Table Design Variations

Introduction

Every database project is likely to have different needs in terms of table designs. There are often common approaches, however, to how types of data is organized. This includes the need for strategies such as self-referencing and interim tables. Parent-child tables are another common design.

Self-Referencing Tables

A self-referencing table is which contains a foreign key to itself. An employees is a common example, where the table might contain a managerid so that a manager can be defined for employees.

Example of Self-referencing entity

Figure 1: Example of Self-referencing entity

Notice in this case that the entity relationship on the managerid side is zero-or-one; in other words, not all employees have a manager, but if they do, they are only assigned to a single manager.

The T-SQL code for configuring the foreign key and referential integrity for a self-referencing table is the same as for any other table. The differences in the FK constraint are that the same table is defined as the target. Example of Self-Referencing Foreign Key Constraint

Figure 2: Example of Self-Referencing Foreign Key Constraint

The JOIN statement is also similar to a standard JOIN, although the same table is included twice, each instance assigned a different table alias. Notice, too, that column aliases are used to name the column headings of the FK table, so it is clearer where each column is pulled from.

Figure 3: Self-Referencing JOIN Example

Interim Tables

An interim table is one that serves as a connector between two other tables. This is most often the result of a many-to-many relationship. A common example is something like courses and students, where a student may be enrolled in multiple courses.

Example of Interim Entity

Figure 4: Example of Interim Entity

It would not be possible to associate a student with multiple courses if there were only two entities, such as course and student. The interim entity - named coursestudent in this case - is required to permit a manu-to-many relationship. (The same type of interim entity would be required to allow multiple teachers to teach multiple courses.)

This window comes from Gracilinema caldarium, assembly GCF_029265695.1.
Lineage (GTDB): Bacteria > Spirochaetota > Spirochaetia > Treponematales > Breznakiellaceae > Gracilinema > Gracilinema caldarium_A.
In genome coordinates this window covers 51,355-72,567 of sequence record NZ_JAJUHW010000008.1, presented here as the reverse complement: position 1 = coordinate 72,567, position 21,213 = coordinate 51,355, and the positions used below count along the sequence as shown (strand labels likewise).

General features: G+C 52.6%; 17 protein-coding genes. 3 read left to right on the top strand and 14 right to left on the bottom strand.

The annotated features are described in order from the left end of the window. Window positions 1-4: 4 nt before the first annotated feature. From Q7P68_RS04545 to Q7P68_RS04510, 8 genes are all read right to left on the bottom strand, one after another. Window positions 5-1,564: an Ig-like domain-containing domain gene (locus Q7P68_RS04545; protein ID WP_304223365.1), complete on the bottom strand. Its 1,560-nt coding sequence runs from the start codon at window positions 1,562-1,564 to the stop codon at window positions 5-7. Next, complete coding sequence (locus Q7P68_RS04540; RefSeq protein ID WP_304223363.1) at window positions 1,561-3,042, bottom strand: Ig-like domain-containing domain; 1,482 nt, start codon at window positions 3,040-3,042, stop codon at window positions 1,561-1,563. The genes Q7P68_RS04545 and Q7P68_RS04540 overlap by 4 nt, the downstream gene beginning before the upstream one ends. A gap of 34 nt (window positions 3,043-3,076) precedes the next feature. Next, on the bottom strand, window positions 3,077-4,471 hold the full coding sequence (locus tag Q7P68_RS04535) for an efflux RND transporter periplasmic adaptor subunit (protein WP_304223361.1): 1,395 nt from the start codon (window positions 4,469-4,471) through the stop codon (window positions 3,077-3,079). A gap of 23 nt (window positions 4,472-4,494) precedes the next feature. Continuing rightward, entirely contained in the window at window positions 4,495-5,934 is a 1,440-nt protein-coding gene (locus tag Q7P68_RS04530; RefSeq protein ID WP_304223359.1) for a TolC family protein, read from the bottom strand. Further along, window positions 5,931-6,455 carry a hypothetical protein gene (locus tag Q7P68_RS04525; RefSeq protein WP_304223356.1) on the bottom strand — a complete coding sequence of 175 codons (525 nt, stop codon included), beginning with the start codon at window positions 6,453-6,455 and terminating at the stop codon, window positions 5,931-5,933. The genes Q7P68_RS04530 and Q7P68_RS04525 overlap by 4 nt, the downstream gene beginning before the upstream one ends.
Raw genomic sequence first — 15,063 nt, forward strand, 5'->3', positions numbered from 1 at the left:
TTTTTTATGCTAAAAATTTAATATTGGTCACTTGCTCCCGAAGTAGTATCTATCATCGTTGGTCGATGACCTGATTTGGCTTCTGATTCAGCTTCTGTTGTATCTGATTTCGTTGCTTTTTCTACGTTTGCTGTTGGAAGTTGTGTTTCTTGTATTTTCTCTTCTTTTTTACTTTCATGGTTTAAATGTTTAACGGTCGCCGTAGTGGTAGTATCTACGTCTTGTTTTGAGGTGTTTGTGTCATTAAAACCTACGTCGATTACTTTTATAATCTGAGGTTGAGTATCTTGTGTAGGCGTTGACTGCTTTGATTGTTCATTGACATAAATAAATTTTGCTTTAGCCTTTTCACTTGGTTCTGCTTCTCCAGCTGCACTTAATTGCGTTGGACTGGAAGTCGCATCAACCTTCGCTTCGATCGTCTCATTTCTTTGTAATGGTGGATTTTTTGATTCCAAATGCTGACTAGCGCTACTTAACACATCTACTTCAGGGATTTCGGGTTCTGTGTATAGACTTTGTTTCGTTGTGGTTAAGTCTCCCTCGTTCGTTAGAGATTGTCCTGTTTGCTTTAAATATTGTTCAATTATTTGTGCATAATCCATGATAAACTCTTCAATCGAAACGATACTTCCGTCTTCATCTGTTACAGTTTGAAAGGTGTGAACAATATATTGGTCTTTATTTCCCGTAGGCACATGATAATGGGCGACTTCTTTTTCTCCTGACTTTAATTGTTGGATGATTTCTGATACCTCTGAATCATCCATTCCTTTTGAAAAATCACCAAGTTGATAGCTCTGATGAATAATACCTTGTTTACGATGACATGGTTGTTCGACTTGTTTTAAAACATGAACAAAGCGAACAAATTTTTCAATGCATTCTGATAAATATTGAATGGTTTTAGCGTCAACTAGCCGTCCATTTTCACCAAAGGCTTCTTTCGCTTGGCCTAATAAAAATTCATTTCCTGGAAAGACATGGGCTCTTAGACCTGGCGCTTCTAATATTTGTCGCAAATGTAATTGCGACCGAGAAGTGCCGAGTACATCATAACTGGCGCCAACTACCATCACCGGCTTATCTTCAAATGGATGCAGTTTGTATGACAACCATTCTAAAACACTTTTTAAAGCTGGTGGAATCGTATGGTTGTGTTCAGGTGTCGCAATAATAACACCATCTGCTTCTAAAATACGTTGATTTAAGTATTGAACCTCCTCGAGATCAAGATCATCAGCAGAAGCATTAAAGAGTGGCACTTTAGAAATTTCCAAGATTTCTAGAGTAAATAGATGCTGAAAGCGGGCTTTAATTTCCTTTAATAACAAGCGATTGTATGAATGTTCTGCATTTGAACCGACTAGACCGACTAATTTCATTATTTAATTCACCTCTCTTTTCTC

When considering the database design, it is common practice to name an interim table to reflect the other tables that are linked, such as CourseStudents. Although that might work in this case, a name such as Enrollment better captures both the intent and the usage for such an interim table. Also, where interim tables often only include the FK columns for the related tables, this case is a good example where other columns might be useful (dateenrolled, howenrolled, etc.).

Parent-Child Tables

Essentially a parent-child set of tables is nothing more than two related tables. A common example might be Orders and Order Items. In this case, when a customer places an order, there is a set of information associated with the "order" itself (store, date ordered, customer, payment method, order status, etc.), and then each item on the order is tracked using a separate table. A typical receipt illustrates this concept. Orders really exists only as part of the combined orders-orderitems set.

The difference between a parent-child relationship and other relationships is that the child records only exist as a subset of the parent record. Consider an Order record that also contains an FK for StoreID, for example. The Stores table exists for many reasons. Although the Orders table is linked to it, the Stores is not a "parent" table. The Stores would be needed, even if no orders existed.

OrderItems is a child table because it only exists as part of the orders-orderitems set of tables. There would never be an OrderItem record that exists without a corresponding Order.

Figure 4: Example of Parent-Child Entities

Issues for Parent-Child Tables

Depending on the business rules of the organization, it is possible that the relationship should be defined such that there should not be an Order record without at least one associated OrderItem record.

The Order-OrderItems parent-child table is a good example to point out that designers should always be careful about including columns that maintain unneeded calculations. It is not uncommon to find examples where an Orders table contains columns for NumberOfItems or TotalPrice. This is almost always a normalization error, in that the values of those columns can be easily out-of-sync with the actual data.

If an OrderItem record can be inserted, updated or deleted without the Orders table also updated, the data would be corrupt. Keeping the data in sync would rely on coding practices that ensure the data is always correct.

If it is desired to maintain a calculated column such as TotalPrice, one strategy is to force the table to be maintained by a trigger, so that the database automatically manages the data, instead of relying on middleware code, for example. This does not eliminate the possibility of errors, since triggers may also fail - but it may be a practical way to automate data updates in consistent manner.